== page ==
# Solution For Jump Game Iv

Problem Description:

Given an array of integers arr, you are initially positioned at the first index of the array.

In one step you can jump from index i to index:

- i + 1 where: i + 1 < arr.length.
- i – 1 where: i – 1 >= 0.
- j where: arr[i] == arr[j] and i != j.

Return the minimum number of steps to reach the last index of the array.

Notice that you can not jump outside of the array at any time.

Input: arr = [100,-23,-23,404,100,23,23,23,3,404]
Output: 3

Explanation: You need three jumps from index 0 –> 4 –> 3 –> 9. Note that index 9 is the last index of the array.

Approach:

To solve this problem, we can use a BFS approach, where we start from the first index and keep adding indices to a queue. The queue will initially only contain the first index, and the distance to reach it will be 0. We will keep track of visited indices to avoid revisiting them.

At each step, we will explore all the possible jumps from the current index, which include jumps to indices i+1, i-1 and all indices with the same value as arr[i]. We will add all unvisited indices to the queue, along with their distance (which will be the distance of the current index + 1). The search will continue until we reach the last index of the array.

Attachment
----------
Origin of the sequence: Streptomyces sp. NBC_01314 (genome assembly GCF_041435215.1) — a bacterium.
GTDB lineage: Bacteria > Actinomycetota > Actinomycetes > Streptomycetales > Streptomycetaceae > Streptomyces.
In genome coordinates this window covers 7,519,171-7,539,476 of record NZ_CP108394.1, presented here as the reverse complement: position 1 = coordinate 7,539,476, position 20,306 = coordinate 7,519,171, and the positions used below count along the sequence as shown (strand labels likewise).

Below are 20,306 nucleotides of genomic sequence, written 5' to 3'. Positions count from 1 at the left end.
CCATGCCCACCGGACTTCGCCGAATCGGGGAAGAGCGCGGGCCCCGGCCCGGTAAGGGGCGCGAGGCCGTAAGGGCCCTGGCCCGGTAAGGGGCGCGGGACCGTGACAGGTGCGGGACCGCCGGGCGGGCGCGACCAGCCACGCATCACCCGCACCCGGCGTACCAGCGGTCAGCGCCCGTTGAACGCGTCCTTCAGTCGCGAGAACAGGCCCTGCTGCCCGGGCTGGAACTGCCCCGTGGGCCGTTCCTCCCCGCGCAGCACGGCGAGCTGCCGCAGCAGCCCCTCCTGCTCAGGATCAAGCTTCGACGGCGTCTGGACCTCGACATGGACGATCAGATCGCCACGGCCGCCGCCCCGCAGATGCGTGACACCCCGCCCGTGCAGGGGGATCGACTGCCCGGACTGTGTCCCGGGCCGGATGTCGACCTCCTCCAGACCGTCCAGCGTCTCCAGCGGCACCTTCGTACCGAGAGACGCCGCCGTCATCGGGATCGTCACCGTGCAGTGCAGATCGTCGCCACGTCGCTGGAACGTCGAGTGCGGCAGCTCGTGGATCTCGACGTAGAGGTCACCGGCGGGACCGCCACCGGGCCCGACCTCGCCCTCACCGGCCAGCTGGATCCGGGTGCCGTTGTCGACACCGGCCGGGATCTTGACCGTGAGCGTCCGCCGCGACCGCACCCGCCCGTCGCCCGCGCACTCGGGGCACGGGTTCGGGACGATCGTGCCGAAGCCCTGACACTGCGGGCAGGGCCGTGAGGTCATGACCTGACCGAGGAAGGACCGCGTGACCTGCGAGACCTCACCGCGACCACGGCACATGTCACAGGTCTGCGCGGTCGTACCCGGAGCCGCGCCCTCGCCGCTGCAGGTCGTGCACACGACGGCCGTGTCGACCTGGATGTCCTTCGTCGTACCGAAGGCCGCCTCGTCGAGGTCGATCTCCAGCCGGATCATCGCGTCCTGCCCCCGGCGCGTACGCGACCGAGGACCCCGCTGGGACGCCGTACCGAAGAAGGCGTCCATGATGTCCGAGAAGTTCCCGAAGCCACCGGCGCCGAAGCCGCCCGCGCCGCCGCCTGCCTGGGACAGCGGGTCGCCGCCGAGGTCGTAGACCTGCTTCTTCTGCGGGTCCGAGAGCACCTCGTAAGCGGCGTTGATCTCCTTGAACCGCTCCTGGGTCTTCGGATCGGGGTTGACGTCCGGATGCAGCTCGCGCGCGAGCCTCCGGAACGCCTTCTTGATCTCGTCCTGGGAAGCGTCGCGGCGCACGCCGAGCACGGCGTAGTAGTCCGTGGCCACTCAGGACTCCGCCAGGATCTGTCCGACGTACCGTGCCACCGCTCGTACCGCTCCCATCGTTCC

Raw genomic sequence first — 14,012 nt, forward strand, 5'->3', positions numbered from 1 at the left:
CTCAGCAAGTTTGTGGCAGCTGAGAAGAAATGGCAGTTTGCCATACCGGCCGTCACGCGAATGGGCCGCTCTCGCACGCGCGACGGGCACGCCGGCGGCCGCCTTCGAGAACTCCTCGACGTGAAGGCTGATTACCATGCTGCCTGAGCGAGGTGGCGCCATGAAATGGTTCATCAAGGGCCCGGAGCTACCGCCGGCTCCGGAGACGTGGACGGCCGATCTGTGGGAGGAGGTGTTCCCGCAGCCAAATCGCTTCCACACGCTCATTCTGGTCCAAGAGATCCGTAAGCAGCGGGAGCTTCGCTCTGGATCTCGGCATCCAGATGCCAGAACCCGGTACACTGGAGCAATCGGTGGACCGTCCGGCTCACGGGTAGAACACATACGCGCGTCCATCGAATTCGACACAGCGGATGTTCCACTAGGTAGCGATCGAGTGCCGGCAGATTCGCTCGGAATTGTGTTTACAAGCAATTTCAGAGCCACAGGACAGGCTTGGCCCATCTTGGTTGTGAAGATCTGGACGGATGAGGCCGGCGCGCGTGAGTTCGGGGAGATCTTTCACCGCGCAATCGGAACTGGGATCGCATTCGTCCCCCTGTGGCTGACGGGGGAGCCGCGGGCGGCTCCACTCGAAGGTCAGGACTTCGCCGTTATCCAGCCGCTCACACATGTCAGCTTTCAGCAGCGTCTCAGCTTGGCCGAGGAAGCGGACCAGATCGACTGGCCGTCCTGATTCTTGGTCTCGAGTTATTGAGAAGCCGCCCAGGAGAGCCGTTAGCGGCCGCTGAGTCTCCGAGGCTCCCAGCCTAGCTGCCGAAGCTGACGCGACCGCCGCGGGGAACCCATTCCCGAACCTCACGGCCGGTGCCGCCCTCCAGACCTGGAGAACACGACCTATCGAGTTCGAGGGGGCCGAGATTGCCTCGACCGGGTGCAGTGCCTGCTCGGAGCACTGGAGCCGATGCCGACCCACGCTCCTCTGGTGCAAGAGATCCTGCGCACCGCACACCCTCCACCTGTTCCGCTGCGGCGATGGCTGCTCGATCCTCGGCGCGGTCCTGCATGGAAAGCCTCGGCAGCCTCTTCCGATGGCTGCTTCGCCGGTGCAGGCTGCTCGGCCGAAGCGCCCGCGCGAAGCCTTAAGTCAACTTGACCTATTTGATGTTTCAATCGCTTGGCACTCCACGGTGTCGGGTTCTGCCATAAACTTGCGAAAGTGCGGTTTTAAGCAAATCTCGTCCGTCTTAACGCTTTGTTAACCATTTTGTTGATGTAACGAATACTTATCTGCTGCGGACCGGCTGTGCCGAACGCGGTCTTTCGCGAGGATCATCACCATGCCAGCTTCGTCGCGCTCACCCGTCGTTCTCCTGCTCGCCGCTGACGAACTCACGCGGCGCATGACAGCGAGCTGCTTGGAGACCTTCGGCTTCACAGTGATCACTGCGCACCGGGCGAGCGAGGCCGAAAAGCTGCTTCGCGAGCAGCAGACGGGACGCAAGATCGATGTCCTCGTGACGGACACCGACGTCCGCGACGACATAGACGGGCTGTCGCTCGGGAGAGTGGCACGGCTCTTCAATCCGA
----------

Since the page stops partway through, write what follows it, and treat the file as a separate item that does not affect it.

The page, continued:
To optimize the search, we can use a dictionary to keep track of all occurrences of each value in the array and the indices at which they occur. This will help us quickly find all indices we can jump to with a single jump.

Solution:

We start by initializing the queue with the first index and the distance to reach it (0). We also initialize a visited set to keep track of visited indices.

We then create a dictionary to store all the indices where each value in the array occurs.

Next, we enter into a while loop which will continue until the queue is empty (all indices have been visited) or we reach the last index of the array. At each iteration, we get the current index and its distance from the queue. We check if the current index is the last index of the array, and if it is, we return its distance.

Otherwise, we explore all the possible jumps from the current index. For each possible jump, we check if the index is within the bounds of the array and if it has not been previously visited. If both conditions are met, we add the index to the queue along with its distance.

To find all indices with the same value as the current index, we use the dictionary we created earlier to quickly look up all occurrences of the current value in the array. We then add all unvisited indices to the queue along with their distance.

Finally, we mark the current index as visited and continue with the next index in the queue.

If we have exhausted all possible jumps from the current index and have not reached the last index of the array, we return -1 (it is not possible to reach the last index).

Time Complexity:

As we are using BFS, the time complexity will be O(n) where n is the number of elements in the array. Each index will be visited at most once, and each jump from an index can be made in constant time using the dictionary.

Space Complexity:

The space complexity will also be O(n), as we are using a queue to store the indices and a set to keep track of visited indices. We are also using a dictionary to store the occurrences of each value in the array. The maximum size of the dictionary can be O(n) if all values in the array are distinct.

## Step by Step Implementation For Jump Game Iv